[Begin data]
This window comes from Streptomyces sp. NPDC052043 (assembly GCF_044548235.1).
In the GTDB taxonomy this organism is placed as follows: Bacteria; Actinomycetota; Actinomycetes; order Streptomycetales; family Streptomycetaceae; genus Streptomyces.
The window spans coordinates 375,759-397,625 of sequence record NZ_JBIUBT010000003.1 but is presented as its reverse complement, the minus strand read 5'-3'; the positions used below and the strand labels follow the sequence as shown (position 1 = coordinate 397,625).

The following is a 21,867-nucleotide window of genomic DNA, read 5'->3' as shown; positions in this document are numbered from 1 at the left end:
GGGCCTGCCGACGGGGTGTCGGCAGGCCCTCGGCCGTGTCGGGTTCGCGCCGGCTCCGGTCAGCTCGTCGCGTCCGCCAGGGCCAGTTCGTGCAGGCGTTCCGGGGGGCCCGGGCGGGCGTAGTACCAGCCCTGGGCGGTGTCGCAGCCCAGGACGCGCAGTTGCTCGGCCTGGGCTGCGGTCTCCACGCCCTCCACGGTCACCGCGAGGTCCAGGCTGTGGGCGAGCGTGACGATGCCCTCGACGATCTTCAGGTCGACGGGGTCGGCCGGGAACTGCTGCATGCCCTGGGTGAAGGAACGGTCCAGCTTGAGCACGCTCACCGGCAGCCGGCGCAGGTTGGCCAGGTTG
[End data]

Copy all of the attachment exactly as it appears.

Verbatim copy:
This window comes from Streptomyces sp. NPDC052043 (assembly GCF_044548235.1).
In the GTDB taxonomy this organism is placed as follows: Bacteria; Actinomycetota; Actinomycetes; order Streptomycetales; family Streptomycetaceae; genus Streptomyces.
The window spans coordinates 375,759-397,625 of sequence record NZ_JBIUBT010000003.1 but is presented as its reverse complement, the minus strand read 5'-3'; the positions used below and the strand labels follow the sequence as shown (position 1 = coordinate 397,625).

The following is a 21,867-nucleotide window of genomic DNA, read 5'->3' as shown; positions in this document are numbered from 1 at the left end:
GGGCCTGCCGACGGGGTGTCGGCAGGCCCTCGGCCGTGTCGGGTTCGCGCCGGCTCCGGTCAGCTCGTCGCGTCCGCCAGGGCCAGTTCGTGCAGGCGTTCCGGGGGGCCCGGGCGGGCGTAGTACCAGCCCTGGGCGGTGTCGCAGCCCAGGACGCGCAGTTGCTCGGCCTGGGCTGCGGTCTCCACGCCCTCCACGGTCACCGCGAGGTCCAGGCTGTGGGCGAGCGTGACGATGCCCTCGACGATCTTCAGGTCGACGGGGTCGGCCGGGAACTGCTGCATGCCCTGGGTGAAGGAACGGTCCAGCTTGAGCACGCTCACCGGCAGCCGGCGCAGGTTGGCCAGGTTG